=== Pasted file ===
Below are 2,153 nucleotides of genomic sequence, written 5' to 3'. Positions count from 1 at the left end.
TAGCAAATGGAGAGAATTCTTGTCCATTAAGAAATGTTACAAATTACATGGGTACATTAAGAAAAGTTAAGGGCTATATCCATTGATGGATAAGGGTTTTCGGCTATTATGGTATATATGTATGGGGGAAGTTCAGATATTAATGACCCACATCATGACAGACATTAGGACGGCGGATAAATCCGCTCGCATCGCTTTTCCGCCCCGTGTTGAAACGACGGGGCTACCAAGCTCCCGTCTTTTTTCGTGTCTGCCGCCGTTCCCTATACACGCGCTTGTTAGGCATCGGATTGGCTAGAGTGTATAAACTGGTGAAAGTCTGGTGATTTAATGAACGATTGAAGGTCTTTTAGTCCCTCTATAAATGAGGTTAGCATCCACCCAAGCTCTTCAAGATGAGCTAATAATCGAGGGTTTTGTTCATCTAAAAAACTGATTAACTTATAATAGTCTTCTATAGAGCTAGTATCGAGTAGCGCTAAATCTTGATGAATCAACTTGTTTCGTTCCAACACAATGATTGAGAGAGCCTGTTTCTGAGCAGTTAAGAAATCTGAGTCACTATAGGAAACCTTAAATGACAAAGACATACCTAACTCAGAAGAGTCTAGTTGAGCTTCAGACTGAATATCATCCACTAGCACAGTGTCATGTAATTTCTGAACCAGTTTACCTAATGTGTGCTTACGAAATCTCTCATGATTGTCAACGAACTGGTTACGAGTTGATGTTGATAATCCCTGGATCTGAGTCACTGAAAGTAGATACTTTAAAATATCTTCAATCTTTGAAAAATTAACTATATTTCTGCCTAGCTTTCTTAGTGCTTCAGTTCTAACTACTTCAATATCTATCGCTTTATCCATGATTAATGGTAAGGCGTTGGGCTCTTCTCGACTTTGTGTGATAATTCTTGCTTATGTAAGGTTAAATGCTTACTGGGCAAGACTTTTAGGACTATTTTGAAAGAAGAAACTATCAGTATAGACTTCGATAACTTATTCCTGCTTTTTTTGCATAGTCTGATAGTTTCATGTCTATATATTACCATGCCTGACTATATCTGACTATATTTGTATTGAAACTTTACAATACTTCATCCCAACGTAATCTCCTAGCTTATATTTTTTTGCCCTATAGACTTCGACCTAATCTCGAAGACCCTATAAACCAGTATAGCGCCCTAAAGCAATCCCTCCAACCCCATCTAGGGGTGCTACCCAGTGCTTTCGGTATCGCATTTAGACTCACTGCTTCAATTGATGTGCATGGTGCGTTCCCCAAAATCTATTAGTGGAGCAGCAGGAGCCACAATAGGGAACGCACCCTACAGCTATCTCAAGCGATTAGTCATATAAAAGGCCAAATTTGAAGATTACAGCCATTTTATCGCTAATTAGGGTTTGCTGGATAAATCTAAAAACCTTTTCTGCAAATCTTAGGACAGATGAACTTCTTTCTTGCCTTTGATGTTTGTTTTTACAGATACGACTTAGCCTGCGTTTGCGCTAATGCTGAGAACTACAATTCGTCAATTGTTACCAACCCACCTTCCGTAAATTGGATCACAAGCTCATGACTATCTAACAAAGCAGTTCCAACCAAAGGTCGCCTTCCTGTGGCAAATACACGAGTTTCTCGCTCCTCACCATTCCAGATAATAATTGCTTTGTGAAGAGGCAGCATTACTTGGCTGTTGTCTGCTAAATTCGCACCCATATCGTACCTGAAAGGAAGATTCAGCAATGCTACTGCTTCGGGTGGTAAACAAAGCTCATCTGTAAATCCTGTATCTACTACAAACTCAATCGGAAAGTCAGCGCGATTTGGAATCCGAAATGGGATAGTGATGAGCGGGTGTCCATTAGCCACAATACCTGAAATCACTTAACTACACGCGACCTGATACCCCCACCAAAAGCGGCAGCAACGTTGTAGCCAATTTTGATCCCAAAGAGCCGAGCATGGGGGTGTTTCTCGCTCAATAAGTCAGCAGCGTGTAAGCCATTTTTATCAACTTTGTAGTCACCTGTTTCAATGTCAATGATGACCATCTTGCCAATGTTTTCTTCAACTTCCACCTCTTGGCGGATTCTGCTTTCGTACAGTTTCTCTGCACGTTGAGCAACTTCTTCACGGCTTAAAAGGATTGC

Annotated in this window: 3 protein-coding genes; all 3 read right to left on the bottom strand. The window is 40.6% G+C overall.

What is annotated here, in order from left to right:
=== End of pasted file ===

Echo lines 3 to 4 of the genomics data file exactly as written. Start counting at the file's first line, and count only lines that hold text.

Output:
Annotated in this window: 3 protein-coding genes; all 3 read right to left on the bottom strand. The window is 40.6% G+C overall.

What is annotated here, in order from left to right: